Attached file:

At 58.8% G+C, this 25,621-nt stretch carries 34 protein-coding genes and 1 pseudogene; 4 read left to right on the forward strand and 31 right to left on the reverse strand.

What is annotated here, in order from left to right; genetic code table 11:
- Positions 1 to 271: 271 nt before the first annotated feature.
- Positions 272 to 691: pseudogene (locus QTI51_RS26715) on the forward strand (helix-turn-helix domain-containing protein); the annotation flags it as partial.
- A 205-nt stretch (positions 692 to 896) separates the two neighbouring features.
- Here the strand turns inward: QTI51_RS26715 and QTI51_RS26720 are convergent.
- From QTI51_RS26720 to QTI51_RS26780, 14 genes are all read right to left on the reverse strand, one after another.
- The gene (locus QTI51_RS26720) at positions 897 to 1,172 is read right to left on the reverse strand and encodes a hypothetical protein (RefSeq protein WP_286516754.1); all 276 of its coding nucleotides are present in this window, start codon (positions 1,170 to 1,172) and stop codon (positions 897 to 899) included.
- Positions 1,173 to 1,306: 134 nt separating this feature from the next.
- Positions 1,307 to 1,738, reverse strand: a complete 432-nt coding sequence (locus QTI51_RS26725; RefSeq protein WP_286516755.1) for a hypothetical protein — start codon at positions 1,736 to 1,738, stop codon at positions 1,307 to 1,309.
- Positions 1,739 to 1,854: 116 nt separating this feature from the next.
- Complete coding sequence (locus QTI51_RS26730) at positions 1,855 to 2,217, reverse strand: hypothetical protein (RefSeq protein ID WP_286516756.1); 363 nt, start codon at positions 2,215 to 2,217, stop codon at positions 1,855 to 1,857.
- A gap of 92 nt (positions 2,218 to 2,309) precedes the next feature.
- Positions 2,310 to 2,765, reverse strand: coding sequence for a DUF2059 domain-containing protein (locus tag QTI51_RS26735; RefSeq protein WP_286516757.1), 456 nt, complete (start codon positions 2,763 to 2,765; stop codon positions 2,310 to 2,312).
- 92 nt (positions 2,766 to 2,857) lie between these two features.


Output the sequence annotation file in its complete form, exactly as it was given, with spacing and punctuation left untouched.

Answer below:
At 58.8% G+C, this 25,621-nt stretch carries 34 protein-coding genes and 1 pseudogene; 4 read left to right on the forward strand and 31 right to left on the reverse strand.

What is annotated here, in order from left to right; genetic code table 11:
- Positions 1 to 271: 271 nt before the first annotated feature.
- Positions 272 to 691: pseudogene (locus QTI51_RS26715) on the forward strand (helix-turn-helix domain-containing protein); the annotation flags it as partial.
- A 205-nt stretch (positions 692 to 896) separates the two neighbouring features.
- Here the strand turns inward: QTI51_RS26715 and QTI51_RS26720 are convergent.
- From QTI51_RS26720 to QTI51_RS26780, 14 genes are all read right to left on the reverse strand, one after another.
- The gene (locus QTI51_RS26720) at positions 897 to 1,172 is read right to left on the reverse strand and encodes a hypothetical protein (RefSeq protein WP_286516754.1); all 276 of its coding nucleotides are present in this window, start codon (positions 1,170 to 1,172) and stop codon (positions 897 to 899) included.
- Positions 1,173 to 1,306: 134 nt separating this feature from the next.
- Positions 1,307 to 1,738, reverse strand: a complete 432-nt coding sequence (locus QTI51_RS26725; RefSeq protein WP_286516755.1) for a hypothetical protein — start codon at positions 1,736 to 1,738, stop codon at positions 1,307 to 1,309.
- Positions 1,739 to 1,854: 116 nt separating this feature from the next.
- Complete coding sequence (locus QTI51_RS26730) at positions 1,855 to 2,217, reverse strand: hypothetical protein (RefSeq protein ID WP_286516756.1); 363 nt, start codon at positions 2,215 to 2,217, stop codon at positions 1,855 to 1,857.
- A gap of 92 nt (positions 2,218 to 2,309) precedes the next feature.
- Positions 2,310 to 2,765, reverse strand: coding sequence for a DUF2059 domain-containing protein (locus tag QTI51_RS26735; RefSeq protein WP_286516757.1), 456 nt, complete (start codon positions 2,763 to 2,765; stop codon positions 2,310 to 2,312).
- 92 nt (positions 2,766 to 2,857) lie between these two features.